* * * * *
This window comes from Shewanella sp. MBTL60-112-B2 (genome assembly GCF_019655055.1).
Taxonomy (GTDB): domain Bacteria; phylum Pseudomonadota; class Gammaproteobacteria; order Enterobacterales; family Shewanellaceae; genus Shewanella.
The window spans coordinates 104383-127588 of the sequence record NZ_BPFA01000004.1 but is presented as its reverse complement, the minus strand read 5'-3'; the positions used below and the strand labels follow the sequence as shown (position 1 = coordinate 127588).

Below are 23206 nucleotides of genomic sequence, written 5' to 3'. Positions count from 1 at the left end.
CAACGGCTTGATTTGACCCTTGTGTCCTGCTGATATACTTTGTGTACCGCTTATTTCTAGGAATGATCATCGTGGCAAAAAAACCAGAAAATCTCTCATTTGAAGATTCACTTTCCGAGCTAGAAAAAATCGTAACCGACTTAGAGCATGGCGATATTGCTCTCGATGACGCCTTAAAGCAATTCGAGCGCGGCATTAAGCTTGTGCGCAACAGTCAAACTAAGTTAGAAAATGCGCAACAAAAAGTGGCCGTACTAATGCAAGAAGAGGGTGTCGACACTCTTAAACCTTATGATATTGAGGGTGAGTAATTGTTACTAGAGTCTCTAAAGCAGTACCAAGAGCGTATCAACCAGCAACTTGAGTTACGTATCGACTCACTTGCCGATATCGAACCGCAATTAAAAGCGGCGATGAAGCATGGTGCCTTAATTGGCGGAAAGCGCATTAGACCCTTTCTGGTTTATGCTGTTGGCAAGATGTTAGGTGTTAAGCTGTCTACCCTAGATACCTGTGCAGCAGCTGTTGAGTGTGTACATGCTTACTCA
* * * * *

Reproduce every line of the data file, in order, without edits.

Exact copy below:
This window comes from Shewanella sp. MBTL60-112-B2 (genome assembly GCF_019655055.1).
Taxonomy (GTDB): domain Bacteria; phylum Pseudomonadota; class Gammaproteobacteria; order Enterobacterales; family Shewanellaceae; genus Shewanella.
The window spans coordinates 104383-127588 of the sequence record NZ_BPFA01000004.1 but is presented as its reverse complement, the minus strand read 5'-3'; the positions used below and the strand labels follow the sequence as shown (position 1 = coordinate 127588).

Below are 23206 nucleotides of genomic sequence, written 5' to 3'. Positions count from 1 at the left end.
CAACGGCTTGATTTGACCCTTGTGTCCTGCTGATATACTTTGTGTACCGCTTATTTCTAGGAATGATCATCGTGGCAAAAAAACCAGAAAATCTCTCATTTGAAGATTCACTTTCCGAGCTAGAAAAAATCGTAACCGACTTAGAGCATGGCGATATTGCTCTCGATGACGCCTTAAAGCAATTCGAGCGCGGCATTAAGCTTGTGCGCAACAGTCAAACTAAGTTAGAAAATGCGCAACAAAAAGTGGCCGTACTAATGCAAGAAGAGGGTGTCGACACTCTTAAACCTTATGATATTGAGGGTGAGTAATTGTTACTAGAGTCTCTAAAGCAGTACCAAGAGCGTATCAACCAGCAACTTGAGTTACGTATCGACTCACTTGCCGATATCGAACCGCAATTAAAAGCGGCGATGAAGCATGGTGCCTTAATTGGCGGAAAGCGCATTAGACCCTTTCTGGTTTATGCTGTTGGCAAGATGTTAGGTGTTAAGCTGTCTACCCTAGATACCTGTGCAGCAGCTGTTGAGTGTGTACATGCTTACTCA